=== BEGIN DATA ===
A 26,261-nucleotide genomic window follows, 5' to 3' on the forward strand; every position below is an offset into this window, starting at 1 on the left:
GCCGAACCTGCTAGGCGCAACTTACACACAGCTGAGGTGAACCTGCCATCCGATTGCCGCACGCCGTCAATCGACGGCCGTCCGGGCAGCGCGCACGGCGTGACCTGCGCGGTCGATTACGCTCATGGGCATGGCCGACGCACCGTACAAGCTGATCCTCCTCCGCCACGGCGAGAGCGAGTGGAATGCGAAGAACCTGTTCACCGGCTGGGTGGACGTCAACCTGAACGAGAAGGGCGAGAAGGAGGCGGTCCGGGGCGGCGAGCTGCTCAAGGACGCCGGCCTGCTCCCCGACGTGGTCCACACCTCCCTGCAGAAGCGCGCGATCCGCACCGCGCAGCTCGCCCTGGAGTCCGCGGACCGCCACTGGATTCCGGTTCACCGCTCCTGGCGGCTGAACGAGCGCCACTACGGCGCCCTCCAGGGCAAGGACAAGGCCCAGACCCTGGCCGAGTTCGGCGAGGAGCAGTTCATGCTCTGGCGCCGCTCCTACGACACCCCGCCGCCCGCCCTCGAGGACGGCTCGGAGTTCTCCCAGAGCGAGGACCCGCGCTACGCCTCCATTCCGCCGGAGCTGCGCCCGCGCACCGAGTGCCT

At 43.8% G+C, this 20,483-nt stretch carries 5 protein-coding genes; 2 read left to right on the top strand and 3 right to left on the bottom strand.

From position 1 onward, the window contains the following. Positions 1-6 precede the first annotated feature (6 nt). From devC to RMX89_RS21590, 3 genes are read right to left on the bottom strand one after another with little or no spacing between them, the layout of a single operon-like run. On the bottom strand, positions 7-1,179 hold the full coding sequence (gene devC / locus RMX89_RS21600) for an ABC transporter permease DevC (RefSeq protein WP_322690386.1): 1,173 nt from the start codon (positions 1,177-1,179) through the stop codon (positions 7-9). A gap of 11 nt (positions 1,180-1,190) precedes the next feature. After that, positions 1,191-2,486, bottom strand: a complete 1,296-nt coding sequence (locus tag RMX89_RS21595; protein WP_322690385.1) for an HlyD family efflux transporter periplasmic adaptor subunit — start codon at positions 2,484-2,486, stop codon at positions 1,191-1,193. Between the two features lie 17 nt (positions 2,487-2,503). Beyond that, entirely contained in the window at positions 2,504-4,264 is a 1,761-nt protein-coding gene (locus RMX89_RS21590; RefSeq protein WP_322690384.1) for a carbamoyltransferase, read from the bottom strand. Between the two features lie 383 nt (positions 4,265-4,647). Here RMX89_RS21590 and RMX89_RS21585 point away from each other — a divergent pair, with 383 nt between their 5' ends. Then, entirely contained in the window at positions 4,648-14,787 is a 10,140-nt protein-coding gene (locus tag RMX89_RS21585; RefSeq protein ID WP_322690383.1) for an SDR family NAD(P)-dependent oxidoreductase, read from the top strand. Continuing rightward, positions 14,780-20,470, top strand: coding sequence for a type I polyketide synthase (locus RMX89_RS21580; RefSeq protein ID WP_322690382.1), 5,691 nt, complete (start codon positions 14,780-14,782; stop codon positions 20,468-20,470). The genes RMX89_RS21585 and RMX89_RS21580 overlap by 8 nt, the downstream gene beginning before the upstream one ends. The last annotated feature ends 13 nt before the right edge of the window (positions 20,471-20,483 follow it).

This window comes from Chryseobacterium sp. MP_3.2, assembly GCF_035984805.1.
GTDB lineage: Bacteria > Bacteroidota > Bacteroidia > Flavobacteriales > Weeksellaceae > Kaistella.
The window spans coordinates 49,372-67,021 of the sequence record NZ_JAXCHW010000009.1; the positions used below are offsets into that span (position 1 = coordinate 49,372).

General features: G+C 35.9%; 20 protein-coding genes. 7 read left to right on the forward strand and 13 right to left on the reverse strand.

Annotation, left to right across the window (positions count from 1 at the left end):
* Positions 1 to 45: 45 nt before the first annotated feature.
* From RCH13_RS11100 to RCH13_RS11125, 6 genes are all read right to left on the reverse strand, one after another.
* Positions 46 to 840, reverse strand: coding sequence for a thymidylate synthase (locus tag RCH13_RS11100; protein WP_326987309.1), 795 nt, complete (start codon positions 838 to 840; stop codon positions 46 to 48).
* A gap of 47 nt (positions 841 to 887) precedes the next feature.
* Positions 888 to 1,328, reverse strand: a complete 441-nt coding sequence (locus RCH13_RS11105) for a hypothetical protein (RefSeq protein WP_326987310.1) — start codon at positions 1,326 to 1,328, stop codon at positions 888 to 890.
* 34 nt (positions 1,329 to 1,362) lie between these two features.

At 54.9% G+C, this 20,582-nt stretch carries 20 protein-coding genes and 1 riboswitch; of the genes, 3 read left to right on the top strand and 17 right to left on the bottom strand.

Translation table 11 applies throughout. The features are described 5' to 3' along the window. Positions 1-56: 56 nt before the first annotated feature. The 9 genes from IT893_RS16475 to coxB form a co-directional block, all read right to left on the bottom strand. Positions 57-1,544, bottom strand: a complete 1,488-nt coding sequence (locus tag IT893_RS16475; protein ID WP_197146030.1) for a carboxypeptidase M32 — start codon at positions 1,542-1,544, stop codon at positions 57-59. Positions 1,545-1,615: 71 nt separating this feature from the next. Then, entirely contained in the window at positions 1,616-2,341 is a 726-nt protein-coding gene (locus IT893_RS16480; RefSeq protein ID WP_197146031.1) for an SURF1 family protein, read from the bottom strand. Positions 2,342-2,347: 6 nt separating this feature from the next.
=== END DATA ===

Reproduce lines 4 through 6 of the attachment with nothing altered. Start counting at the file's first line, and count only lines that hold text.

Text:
From position 1 onward, the window contains the following. Positions 1-6 precede the first annotated feature (6 nt). From devC to RMX89_RS21590, 3 genes are read right to left on the bottom strand one after another with little or no spacing between them, the layout of a single operon-like run. On the bottom strand, positions 7-1,179 hold the full coding sequence (gene devC / locus RMX89_RS21600) for an ABC transporter permease DevC (RefSeq protein WP_322690386.1): 1,173 nt from the start codon (positions 1,177-1,179) through the stop codon (positions 7-9). A gap of 11 nt (positions 1,180-1,190) precedes the next feature. After that, positions 1,191-2,486, bottom strand: a complete 1,296-nt coding sequence (locus tag RMX89_RS21595; protein WP_322690385.1) for an HlyD family efflux transporter periplasmic adaptor subunit — start codon at positions 2,484-2,486, stop codon at positions 1,191-1,193. Between the two features lie 17 nt (positions 2,487-2,503). Beyond that, entirely contained in the window at positions 2,504-4,264 is a 1,761-nt protein-coding gene (locus RMX89_RS21590; RefSeq protein WP_322690384.1) for a carbamoyltransferase, read from the bottom strand. Between the two features lie 383 nt (positions 4,265-4,647). Here RMX89_RS21590 and RMX89_RS21585 point away from each other — a divergent pair, with 383 nt between their 5' ends. Then, entirely contained in the window at positions 4,648-14,787 is a 10,140-nt protein-coding gene (locus tag RMX89_RS21585; RefSeq protein ID WP_322690383.1) for an SDR family NAD(P)-dependent oxidoreductase, read from the top strand. Continuing rightward, positions 14,780-20,470, top strand: coding sequence for a type I polyketide synthase (locus RMX89_RS21580; RefSeq protein ID WP_322690382.1), 5,691 nt, complete (start codon positions 14,780-14,782; stop codon positions 20,468-20,470). The genes RMX89_RS21585 and RMX89_RS21580 overlap by 8 nt, the downstream gene beginning before the upstream one ends. The last annotated feature ends 13 nt before the right edge of the window (positions 20,471-20,483 follow it).

This window comes from Chryseobacterium sp. MP_3.2, assembly GCF_035984805.1.
GTDB lineage: Bacteria > Bacteroidota > Bacteroidia > Flavobacteriales > Weeksellaceae > Kaistella.